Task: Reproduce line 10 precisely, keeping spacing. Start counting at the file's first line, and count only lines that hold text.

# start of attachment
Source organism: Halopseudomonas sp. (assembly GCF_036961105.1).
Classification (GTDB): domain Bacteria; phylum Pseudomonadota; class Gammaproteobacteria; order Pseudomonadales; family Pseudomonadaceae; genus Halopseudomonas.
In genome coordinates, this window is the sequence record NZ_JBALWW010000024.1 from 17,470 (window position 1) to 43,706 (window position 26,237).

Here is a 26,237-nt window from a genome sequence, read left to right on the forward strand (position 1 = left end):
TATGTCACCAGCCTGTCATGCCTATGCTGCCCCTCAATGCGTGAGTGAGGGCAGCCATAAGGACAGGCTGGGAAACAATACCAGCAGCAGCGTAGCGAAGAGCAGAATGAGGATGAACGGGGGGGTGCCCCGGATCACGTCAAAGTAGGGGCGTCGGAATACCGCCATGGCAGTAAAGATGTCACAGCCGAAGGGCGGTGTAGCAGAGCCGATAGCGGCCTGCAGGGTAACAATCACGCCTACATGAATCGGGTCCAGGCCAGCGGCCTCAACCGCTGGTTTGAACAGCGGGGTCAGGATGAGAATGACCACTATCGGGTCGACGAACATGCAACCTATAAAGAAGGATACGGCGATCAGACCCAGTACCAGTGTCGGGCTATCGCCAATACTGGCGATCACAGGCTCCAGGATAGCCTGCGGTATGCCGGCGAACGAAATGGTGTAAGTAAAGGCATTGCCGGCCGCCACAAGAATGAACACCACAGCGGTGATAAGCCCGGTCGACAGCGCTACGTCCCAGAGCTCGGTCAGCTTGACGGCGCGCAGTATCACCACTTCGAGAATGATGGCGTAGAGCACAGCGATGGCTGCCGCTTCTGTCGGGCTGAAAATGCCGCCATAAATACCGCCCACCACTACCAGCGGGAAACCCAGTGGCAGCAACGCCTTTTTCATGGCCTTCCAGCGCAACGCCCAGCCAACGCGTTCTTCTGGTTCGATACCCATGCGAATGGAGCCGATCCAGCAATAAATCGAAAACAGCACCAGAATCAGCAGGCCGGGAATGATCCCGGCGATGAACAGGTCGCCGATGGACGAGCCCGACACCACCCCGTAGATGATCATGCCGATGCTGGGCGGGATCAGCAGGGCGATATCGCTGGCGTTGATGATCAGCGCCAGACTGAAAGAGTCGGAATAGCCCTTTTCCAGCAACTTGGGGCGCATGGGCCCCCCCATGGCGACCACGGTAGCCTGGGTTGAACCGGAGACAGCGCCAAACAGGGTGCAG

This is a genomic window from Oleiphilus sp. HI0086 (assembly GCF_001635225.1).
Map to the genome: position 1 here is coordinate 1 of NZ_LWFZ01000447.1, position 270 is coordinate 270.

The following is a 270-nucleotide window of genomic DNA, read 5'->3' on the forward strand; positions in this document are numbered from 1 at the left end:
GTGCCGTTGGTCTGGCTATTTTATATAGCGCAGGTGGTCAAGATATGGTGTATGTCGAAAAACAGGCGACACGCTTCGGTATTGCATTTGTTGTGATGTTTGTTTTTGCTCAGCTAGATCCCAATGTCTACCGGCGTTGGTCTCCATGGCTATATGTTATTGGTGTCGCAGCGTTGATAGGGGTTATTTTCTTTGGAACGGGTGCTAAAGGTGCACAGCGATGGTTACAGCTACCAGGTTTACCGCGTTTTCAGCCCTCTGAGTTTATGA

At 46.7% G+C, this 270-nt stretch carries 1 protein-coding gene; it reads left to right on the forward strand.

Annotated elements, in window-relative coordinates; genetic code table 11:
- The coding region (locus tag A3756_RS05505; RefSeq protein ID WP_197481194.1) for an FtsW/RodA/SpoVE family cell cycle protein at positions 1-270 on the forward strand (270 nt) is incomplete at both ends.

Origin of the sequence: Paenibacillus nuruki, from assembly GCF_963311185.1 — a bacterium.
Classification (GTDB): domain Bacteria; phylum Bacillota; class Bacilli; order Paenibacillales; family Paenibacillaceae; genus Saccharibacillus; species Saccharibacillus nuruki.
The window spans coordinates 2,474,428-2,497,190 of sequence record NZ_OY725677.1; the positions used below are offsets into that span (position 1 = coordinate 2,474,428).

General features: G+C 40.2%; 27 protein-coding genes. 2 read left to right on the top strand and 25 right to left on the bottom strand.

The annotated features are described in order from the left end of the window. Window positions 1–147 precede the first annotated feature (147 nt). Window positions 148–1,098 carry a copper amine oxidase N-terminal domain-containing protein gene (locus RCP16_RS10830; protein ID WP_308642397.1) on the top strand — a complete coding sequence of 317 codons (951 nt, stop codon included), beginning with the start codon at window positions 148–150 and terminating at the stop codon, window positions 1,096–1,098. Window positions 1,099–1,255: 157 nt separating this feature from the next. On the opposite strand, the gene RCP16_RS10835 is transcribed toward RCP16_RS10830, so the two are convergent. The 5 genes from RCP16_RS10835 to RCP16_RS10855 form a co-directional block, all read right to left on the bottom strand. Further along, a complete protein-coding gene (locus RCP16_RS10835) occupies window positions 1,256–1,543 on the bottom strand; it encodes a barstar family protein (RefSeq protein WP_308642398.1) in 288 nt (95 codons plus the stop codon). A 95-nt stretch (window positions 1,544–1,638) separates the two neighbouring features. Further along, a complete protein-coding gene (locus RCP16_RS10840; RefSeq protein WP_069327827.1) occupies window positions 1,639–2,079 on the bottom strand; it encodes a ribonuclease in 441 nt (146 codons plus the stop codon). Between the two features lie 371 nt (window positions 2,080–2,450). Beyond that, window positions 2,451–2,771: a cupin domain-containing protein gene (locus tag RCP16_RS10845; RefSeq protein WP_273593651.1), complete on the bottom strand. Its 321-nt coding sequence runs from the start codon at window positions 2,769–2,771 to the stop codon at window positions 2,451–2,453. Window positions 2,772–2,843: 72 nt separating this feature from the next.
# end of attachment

At 46.7% G+C, this 270-nt stretch carries 1 protein-coding gene; it reads left to right on the forward strand.